Friday, May 7, 2010

My Desperate Attempt at Singapore Char Kway Teow

Another dish I sorely miss from Singapore...the char kway teow (fried rice noodles). The Hong Kong version I could find in local coffee shops (char chan teng) are the yellow Char Kway Diew, spiced with curry powder, which I haven't seen in both Singapore or Malaysia ^_^'

I wish I could just book a flight for a sweet and short weekend in Singapore, enjoying all the food I've been missing and gaining instant 10-20 lbs...but due to the bun in the oven, doctor recommended me not to keep my ass in Hong Kong, just in case ^_^

If Rita can't go to Char Kway Teow, then Char Kway Teow needs to go to Rita...or at least a pirated, inauthentic-desperate version of it.

- a heaping plate of fresh hor fun, each strand well separated (I had to wake up at 8 on a weekend to score a HK$3.50 bag of fresh hor fun)
- 3 cloves of garlic, minced
- 3 cloves of shallot, thinly sliced
- 1 red chilli (or more if you can handle it)
- 1 sprig of spring onion, cut into 3-4 parts length wise
- Chinese sausages (lap cheong), half red, half black (skip the black if you don't like the taste of liver), thinly sliced, replace with meat/seafood if not available
- Fishcake (sliced), or replace with any meat/seafood
- a handful of beansprouts
- olive oil, dark soy sauce, light soy sauce, kecap manis (Indonesian sweet soy sauce) or sugar, oyster sauce, pepper
- 1 egg

Saute garlic, chilli and shallot in hot olive oil until fragrant, add meat/chinese sausages and fish cake, add noodles, season with all sauces, add beansprouts and spring onion, mix well, crack an egg onto pan, let cook for a bit and mix well, adjust seasoning if necessary, serve hot.

It didn't exactly taste like my favorite char kway teow from a neighborhood hawker center in Choa Chu Kang...still yum, but I still want the real deal. A friend of mine is trying out a Singaporean eatery tonight, my fingers and toes are all crossed hoping to find a place that serves a good char kway teow in Hong Kong.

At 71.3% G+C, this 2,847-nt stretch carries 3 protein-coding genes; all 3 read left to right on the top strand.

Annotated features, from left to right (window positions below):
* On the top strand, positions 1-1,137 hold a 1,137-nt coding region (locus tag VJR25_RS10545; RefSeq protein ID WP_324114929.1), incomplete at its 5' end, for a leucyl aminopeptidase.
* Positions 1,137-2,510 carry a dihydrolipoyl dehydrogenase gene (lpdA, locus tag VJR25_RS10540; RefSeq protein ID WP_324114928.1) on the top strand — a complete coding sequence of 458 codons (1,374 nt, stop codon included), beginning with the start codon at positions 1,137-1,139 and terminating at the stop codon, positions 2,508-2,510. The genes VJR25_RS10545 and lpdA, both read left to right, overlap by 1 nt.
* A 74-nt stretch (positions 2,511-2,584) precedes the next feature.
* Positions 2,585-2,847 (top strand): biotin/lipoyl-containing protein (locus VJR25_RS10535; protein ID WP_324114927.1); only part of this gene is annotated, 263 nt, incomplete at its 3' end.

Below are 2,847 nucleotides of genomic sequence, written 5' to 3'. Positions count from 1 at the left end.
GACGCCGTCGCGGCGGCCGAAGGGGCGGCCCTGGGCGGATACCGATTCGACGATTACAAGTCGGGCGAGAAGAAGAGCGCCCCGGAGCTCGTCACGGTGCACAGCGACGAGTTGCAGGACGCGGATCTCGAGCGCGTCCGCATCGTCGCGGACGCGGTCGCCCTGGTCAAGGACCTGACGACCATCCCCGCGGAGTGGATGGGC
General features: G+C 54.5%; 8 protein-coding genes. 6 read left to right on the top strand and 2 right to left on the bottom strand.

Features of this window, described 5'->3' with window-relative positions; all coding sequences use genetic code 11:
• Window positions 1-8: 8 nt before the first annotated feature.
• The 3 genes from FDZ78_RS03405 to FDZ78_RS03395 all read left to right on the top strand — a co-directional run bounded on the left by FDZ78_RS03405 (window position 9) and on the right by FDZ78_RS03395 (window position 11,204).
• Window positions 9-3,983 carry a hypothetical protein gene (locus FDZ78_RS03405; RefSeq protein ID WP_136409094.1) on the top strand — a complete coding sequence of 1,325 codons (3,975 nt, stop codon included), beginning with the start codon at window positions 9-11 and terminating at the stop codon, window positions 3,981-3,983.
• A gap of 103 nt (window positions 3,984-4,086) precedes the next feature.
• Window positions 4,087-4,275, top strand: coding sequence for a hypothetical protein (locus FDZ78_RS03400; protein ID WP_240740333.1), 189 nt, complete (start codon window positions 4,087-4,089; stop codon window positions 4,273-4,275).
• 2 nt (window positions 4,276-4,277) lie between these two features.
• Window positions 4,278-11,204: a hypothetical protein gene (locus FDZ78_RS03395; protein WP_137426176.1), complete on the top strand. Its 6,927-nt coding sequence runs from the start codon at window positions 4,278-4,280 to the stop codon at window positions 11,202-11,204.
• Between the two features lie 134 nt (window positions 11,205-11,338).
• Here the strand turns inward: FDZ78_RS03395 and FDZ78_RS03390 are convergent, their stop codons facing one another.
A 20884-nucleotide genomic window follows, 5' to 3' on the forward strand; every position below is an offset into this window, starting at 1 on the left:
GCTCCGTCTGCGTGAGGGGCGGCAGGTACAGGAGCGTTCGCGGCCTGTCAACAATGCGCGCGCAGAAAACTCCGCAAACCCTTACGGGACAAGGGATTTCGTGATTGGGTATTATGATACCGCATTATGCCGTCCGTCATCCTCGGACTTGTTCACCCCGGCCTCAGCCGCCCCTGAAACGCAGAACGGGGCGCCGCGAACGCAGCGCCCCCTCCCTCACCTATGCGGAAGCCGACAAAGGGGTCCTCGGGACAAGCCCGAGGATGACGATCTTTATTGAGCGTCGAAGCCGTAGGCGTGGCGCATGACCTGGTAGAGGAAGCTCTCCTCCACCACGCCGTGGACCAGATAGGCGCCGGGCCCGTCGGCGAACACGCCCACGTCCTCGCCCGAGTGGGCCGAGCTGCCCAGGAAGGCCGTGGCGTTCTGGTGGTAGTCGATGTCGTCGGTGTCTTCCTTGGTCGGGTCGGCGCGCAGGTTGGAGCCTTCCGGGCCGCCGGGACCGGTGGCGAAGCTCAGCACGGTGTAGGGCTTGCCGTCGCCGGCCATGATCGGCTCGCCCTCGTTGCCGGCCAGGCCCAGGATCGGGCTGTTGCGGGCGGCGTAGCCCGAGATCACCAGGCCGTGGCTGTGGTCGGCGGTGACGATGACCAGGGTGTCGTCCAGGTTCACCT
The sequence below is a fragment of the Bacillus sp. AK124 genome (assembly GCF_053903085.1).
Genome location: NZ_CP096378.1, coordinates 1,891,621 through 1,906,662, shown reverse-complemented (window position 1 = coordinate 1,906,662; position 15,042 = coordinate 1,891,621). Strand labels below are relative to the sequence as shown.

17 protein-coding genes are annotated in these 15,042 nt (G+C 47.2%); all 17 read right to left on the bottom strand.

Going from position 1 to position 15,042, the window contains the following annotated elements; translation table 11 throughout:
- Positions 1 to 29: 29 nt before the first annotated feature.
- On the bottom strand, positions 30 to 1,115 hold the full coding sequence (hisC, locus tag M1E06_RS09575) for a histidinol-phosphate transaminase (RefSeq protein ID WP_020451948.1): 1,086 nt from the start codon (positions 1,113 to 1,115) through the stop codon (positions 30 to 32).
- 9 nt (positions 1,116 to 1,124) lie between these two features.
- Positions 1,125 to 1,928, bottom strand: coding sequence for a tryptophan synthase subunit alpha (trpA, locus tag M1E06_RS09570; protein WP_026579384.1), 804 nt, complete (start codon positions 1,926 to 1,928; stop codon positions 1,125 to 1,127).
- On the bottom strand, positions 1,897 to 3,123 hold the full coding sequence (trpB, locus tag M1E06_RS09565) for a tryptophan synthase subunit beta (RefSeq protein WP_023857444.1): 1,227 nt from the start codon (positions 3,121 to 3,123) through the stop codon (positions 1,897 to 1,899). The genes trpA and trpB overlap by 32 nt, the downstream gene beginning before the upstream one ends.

Joshua said...

Looks good.

Here in London most places serve the curry powder spiced version too, guessing it's to do with our HK links.

Luckily a few places have cropped up here recently with this type, my favourite too from my time in Malaysia.

tigerfish said...

Maybe it is the "wok hei" that is hard to achieve in a home kitchen...maybe....?

I thought they put curry powder only in Xing Chow Mai Fun? I did not know they add that in CKT too?

Joanne said...

I love the deep colors of this dish...probably reminiscent of the intense flavors! I'm sorry you're not "allowed" to go to Singapore at the moment, but think of how much you'll appreciate the food when you can finally go back!

Wulinarian said...

That looks good! Love your picture :) I'm not a big fan of char kway teow but that picture gets me drooling.

FFichiban said...

Hee hee your pirated version still looks and sounds very tasty indeed!

WizzyTheStick said...

I have never had this but it looks wicked good!

daphne said...

awww.. I hope u find it soon! it's so sinful but sooo good!!!

Mrs Ergül said...

where in Choa Chu Kang is that stall? I stay in that estate :))

Please come here with your baby when you can!

babe_kl said...

rita, check this recipe and method out for the msian version

Chris said...

Am in Canada and I try to make this too...use Chinese chives instead of spring onions, omit shallots if u want to, must use the dk caramel-y salty soya sauce(can be found in HK..I lived there a couple of years), a squirt of fish sauce for some oomph, and bottled sambal oelek sauce to make it spicey. I usually use reconstituted dry rice noodles as they are easier to handle. To get wok-hei, best to use a cast iron pan.

noobcook said...

but still looks very good. You inspire me to cook some Singapore dishes too.

Anonymous said...

the taste is not quite right mayb is bcoz they use lard to fry char kway teow and i think should put cockles for the authentic flavour :P